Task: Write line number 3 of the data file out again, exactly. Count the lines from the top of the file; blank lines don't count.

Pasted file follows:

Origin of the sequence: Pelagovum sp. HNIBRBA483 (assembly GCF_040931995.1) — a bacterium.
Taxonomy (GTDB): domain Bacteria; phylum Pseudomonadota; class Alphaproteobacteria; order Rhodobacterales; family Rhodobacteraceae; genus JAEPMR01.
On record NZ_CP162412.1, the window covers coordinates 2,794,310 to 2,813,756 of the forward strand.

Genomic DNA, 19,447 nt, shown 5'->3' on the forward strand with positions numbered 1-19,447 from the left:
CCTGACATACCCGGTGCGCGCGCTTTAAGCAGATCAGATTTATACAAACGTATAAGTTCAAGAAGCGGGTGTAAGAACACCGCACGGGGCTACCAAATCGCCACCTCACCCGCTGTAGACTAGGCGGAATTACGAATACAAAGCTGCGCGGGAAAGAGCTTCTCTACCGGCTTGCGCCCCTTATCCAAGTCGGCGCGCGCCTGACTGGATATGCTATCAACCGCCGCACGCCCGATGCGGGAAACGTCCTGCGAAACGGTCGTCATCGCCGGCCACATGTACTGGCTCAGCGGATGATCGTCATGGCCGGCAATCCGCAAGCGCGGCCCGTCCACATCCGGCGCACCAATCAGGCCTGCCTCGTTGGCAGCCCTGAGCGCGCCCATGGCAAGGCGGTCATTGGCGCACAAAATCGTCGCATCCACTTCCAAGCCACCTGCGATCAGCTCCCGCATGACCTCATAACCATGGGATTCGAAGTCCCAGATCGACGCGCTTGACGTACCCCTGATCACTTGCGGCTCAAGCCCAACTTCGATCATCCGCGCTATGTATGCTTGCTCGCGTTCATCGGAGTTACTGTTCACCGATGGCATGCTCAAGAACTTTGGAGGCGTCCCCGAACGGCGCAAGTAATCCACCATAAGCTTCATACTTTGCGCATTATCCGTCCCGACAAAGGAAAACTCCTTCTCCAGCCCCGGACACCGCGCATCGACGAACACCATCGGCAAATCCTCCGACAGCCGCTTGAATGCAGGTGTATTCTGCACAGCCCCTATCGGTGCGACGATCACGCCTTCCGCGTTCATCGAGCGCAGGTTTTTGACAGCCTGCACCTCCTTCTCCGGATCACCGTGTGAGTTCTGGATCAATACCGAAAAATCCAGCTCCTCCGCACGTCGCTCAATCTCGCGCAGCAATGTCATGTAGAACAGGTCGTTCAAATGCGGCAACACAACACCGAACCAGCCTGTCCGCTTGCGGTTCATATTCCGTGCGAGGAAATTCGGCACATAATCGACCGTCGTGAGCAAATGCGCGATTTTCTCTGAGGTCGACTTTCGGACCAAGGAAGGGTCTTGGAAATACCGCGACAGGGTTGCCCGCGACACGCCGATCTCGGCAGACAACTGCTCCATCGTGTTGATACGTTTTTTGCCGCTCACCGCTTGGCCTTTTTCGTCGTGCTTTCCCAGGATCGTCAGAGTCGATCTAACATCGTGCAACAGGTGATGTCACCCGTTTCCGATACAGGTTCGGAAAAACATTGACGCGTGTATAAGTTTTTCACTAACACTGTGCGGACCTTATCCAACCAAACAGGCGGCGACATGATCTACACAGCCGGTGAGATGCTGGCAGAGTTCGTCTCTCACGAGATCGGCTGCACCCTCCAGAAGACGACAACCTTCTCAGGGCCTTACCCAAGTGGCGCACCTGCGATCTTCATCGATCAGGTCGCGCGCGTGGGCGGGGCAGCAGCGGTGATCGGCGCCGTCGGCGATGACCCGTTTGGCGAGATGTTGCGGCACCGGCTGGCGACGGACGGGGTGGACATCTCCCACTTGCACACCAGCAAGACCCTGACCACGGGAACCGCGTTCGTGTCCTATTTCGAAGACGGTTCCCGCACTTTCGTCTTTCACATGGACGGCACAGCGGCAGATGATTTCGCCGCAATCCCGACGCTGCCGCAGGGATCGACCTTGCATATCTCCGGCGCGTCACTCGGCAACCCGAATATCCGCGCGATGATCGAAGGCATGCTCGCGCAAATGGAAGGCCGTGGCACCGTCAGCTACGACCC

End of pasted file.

On record NZ_CP162412.1, the window covers coordinates 2,794,310 to 2,813,756 of the forward strand.